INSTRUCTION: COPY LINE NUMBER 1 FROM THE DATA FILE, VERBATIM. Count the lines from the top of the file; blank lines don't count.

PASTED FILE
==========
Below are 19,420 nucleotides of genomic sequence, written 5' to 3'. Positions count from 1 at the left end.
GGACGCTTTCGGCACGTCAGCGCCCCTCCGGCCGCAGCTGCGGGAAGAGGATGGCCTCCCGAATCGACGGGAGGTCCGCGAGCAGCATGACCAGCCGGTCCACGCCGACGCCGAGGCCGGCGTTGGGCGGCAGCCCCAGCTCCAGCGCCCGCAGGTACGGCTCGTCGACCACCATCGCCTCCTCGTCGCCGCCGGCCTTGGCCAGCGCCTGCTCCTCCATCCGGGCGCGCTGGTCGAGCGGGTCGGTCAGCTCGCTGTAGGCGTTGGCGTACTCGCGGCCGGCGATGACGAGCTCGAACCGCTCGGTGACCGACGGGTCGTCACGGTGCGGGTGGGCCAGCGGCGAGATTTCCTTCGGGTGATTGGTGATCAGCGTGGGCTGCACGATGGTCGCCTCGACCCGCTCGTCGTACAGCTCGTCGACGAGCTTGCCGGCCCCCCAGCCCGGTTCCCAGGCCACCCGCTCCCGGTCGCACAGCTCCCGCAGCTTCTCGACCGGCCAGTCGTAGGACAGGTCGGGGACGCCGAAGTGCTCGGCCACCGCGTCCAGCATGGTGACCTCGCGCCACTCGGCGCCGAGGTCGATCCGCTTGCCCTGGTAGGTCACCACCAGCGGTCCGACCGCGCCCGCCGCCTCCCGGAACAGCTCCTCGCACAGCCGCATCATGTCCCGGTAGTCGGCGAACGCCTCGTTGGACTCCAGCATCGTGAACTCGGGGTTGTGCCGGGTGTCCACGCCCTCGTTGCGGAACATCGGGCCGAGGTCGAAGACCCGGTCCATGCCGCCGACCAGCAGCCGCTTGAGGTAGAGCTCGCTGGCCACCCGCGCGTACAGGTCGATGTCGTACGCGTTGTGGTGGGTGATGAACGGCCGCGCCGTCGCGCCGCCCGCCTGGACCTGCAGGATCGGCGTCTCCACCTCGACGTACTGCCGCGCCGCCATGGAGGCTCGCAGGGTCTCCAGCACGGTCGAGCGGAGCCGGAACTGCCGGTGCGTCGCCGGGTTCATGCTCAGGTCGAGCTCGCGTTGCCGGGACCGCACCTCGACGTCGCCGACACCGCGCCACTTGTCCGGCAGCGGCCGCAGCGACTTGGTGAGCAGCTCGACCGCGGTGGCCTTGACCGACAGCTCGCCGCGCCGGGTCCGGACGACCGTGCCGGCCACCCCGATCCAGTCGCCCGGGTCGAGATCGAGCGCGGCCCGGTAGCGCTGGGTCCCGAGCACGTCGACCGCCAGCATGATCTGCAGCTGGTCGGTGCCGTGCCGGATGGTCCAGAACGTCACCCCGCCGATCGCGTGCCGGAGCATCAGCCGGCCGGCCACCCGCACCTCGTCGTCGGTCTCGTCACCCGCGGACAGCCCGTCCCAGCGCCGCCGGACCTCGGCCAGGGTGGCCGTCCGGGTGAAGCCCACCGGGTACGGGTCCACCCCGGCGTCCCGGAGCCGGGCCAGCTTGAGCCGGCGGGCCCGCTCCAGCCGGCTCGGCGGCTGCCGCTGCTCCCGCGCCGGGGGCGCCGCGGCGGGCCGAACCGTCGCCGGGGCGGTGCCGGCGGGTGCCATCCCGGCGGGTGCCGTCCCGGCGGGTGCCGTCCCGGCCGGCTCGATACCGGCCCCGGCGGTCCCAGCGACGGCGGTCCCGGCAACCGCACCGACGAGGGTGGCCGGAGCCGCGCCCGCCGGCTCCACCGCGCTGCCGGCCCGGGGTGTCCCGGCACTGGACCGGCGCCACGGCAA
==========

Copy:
Below are 19,420 nucleotides of genomic sequence, written 5' to 3'. Positions count from 1 at the left end.